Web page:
A Trial Against Racial Hatred: White Chauvinism and International Communism

On September 21st, Sean Guillory, host of the SRB Podcast and Digital Scholarship Curator in the Center for Russian, East European, and Eurasian Studies at the University of Pittsburgh, joined the Jordan Center and Yale University’s Program in Russian, East European, and Eurasian Studies for a talk on the Yokinen trial, “A Trial Against Racial Hatred: White Chauvinism and International Communism.”

Guillory became interested in this topic because of its relevance to the discussions of racism and anti-racism taking place in the United States today.  He explains that in the 1920s and 30s the Communist Party of America was dealing with the issue of racism in American society and institutions and trying to answer the question of how a communist was supposed to be anti-racist, what it meant to be anti-racist, and what the parameters for acceptable and unacceptable behavior were.

The Party had been, as Earl Bowder put it, “on the alert searching for just such issues as the Scottsboro case to organize the anti-racist struggle around.”  The incident that led to Yokinen’s trial took place at a Finnish dance hall in Harlem where a group of white members intimidated a group of Black dance-goers.  Yokinen, a janitor at the dance hall, failed to intervene.  In the New York Control Commission investigation that followed, all white participants recognized their guilt, save Yokinen, who took it further.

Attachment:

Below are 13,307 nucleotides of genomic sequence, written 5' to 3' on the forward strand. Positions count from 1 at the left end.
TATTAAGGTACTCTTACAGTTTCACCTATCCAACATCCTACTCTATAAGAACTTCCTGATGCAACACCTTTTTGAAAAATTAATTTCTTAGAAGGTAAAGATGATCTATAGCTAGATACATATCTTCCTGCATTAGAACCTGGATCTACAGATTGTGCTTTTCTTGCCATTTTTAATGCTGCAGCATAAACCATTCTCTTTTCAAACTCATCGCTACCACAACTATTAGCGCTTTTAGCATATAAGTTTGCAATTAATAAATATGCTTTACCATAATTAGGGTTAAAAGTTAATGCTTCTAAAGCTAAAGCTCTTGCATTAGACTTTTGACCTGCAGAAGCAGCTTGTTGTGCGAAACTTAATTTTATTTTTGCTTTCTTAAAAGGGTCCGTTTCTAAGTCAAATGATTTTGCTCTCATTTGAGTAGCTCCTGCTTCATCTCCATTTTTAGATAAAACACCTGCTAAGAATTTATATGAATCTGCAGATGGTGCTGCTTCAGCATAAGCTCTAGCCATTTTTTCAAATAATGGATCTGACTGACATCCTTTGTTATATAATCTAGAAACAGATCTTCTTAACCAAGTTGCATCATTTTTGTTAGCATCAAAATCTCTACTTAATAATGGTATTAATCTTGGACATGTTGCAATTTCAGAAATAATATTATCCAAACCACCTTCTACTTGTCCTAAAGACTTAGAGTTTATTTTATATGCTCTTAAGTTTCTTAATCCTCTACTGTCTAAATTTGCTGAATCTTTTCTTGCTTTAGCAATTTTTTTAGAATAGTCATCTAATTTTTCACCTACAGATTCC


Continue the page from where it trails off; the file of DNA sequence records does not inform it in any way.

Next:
“If Negroes came into the club and billiard room, soon they’d be coming into the baths, and I don’t want to bathe with Negroes.”

He examined the Yokinen trial because it was the first show trial in the history of the American Communist Party.  Previously, he explained, the Party had dealt with ethical violations, disciplinary violations, and ideological deviations behind closed doors through the Control Commission.  Why then, he asked, did the Party make such a public spectacle of Yokinen?

In the years leading up to the trial, the Communist Party had made several attempts to address racism.  The Black Belt thesis, written by Harry Haywood in 1928, advocated for Black self-determination in the Black Belt, sections of the South in which African Americans made up the majority of population, and was one of the first instances that the American Communist Party made a clear statement about what they called “white chauvinism.”

A Communist-Party front, the League for the Struggle for Negro Rights followed in 1929, but Haywood and other Black leaders referred to the organization as a Jim Crow organization because all Black work and issues were relegated there.

In January 1931, Cyril Briggs, Harry Haywood, Herbert Newton published “A Statement of Several Negro Comrades Concerning Negro Work.”

“The Party’s activities among the Negroes has not shown any marked progress […]  In fact, during the investigation of the incident of the FInnish Club, a comrade by the name of Yokinen expressed the rankest hating sentiments, inferring that Negroes should not be allowed in the pool room and bathrooms”

A nine-hour meeting among Clarence Hathaway, Earl Browder, Cyril Briggs, B.D. Amis, Harry Haywood, and Maude White followed the statement. Emotions ran so high, Guillory explains that White left the meeting in tears, and Briggs yelled so loudly that his stutter disappeared.